Selma Berrol. The Empire City: New York and its People, 1624-1996. Westport, Conn.: Praeger, 1997. x + 184 pp. $49.95 (cloth), ISBN 978-0-275-95795-7.
Reviewed by Ira M. Leonard (Department of History, Southern Connecticut State University)
Published on H-Urban (September, 1998)
A Useful New Survey of New York City History
Within its 173 pages, Selma Berrol has presented a smoothly written narrative history of The Empire City: New York and Its People, 1624-1996. The book is divided into six equally spaced, chronological chapters, each followed by endnotes drawn from a wide array of secondary sources. Berrol, who has written previously about education and immigration in New York City, is Professor Emerita at Baruch College of The City University of New York.
Berrol's "unifying theme" for this four hundred year survey is the "symbiosis that has marked New York City's history from its earliest days. New York has been "a promising destination for people seeking a better life" and the city's "growth and physical environment...was stimulated by the needs and strength of newcomers" (pp. ix-x). More simply put, "the variety of people who have settled in New York City improved their lives and in the process, improved the city" (p. 170).
Synthesizing secondary sources, Berrol's emphasis is upon the "cheerful story," but she quickly adds, there "are also dark sides" to New York City's four year history (p. 178). Indeed, the symbiosis was "less apparent between 1945 and 1970" (detailed in Chapter Five) because of dramatic changes in the city's local economy, patterns of employment, and the increased tensions, even hostilities, between the diverse ethnic and racial groups that comprised significant parts if the population. And the following period, between 1970 and 1996 (covered in Chapter Six) only saw "a partial renewal of symbiosis."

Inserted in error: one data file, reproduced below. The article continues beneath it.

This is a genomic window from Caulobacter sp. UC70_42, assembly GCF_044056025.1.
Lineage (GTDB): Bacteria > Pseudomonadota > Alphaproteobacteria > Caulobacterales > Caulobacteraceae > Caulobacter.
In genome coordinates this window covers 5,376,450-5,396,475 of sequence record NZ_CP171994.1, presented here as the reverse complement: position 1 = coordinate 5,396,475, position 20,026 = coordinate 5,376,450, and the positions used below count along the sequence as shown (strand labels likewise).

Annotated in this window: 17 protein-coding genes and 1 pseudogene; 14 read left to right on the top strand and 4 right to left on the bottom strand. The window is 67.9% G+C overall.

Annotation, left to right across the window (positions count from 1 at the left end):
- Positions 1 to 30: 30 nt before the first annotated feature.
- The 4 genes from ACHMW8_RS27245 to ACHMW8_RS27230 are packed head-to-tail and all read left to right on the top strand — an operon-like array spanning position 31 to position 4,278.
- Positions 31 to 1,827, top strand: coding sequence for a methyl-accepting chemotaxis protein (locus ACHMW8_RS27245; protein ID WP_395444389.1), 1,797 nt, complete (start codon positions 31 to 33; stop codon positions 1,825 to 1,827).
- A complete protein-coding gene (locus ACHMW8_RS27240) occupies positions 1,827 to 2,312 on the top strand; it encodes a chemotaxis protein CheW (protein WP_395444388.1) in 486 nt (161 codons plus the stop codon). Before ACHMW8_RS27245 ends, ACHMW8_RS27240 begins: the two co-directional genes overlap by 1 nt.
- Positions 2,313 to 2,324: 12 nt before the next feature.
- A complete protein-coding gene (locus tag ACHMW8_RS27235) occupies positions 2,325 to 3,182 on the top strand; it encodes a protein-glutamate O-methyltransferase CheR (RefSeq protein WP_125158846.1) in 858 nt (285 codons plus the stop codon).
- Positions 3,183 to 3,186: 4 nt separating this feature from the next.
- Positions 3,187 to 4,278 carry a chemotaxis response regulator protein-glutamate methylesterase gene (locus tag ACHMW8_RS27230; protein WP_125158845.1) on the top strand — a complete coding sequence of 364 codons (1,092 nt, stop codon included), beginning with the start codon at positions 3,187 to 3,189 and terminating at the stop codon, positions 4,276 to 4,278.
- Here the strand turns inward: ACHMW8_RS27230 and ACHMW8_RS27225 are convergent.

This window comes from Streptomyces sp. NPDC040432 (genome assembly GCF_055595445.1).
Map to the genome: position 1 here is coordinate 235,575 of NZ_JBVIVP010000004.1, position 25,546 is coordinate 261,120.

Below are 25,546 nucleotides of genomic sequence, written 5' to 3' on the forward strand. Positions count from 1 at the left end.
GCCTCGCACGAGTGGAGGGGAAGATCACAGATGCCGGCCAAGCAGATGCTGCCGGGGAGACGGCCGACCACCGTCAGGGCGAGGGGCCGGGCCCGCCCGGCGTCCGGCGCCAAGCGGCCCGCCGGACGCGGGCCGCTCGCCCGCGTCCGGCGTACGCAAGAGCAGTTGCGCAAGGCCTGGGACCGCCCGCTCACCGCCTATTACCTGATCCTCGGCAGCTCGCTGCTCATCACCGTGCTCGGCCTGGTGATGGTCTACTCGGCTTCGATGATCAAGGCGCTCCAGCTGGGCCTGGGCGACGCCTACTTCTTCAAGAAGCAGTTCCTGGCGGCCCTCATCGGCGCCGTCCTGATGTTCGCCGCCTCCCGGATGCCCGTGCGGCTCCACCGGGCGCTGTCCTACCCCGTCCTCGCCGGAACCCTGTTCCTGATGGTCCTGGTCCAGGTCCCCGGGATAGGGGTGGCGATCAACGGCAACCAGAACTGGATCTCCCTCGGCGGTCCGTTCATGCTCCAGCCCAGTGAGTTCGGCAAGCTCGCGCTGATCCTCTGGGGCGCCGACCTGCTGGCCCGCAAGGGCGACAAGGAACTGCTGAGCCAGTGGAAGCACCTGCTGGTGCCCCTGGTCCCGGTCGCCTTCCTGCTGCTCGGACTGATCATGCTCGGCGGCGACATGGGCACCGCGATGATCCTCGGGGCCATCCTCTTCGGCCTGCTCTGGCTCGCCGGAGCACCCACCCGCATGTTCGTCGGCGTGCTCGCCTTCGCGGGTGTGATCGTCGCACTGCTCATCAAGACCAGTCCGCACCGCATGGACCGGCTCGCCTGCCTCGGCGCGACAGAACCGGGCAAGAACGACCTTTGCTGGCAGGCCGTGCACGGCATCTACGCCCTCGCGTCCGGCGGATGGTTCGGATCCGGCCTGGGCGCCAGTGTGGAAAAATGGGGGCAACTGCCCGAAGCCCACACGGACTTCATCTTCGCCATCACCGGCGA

Throughout the volume, Berrol has focused tersely, but effectively, on topics such as economic development. "The physical city, at all periods, was closely tied to the economic sector" (p. 178), immigration and migration patterns, transportation and mass transit, housing, schooling, poverty, and ethnic and racial relations. Many of these topics might have been more effectively presented had there been some strategically-placed maps and statistical tables.
If there is a weakness in this brief and selective survey, it is the use of the "symbiosis" unifying theme, since Berrol considers virtually anything during the four hundred years discussed an example of symbiosis.
"The symbolic relationship between the vast numbers of people, who provided the workers and consumers that enabled New York to grow and prosperity itself which attracted still more men and women (who were oppressed and depressed in their native lands) to come to the city that seemed to offer them survival and advancement." (p. 50)
"In another example of immigrant-city symbiosis, Tammany's success in mid-nineteenth century New York was not due to Tweed alone, but also to the huge number of immigrant voters who were wooed with much-needed economic help (including jobs) and reciprocated by voting for the machine's candidates." (p. 65)
"...the loss of some manufacturing plants (in the 1920s) was not a serious blow to the city but does, once more, illustrate the symbiotic nature of European immigration to New York. When few unskilled workers were available to work for low wages, some factories moved away, but the need for laborers in other areas of the economy kept new arrivals employed." (p. 106)
In a four-page bibliographical essay, Berrol surveys the major secondary works, suggesting her use of dozens of monographs, and concludes that there was a need for a more recent brief survey of New York City than A Brief History of New York City written by George Lankovich and Howard Furer in 1984. But it is hard to tell for whom this book is intended, since its $49.95 cost makes it unlikely to be used as a text and its academic tone and absence of any illustrative materials limits its general marketability.
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Ira M. Leonard. Review of Berrol, Selma, The Empire City: New York and its People, 1624-1996.
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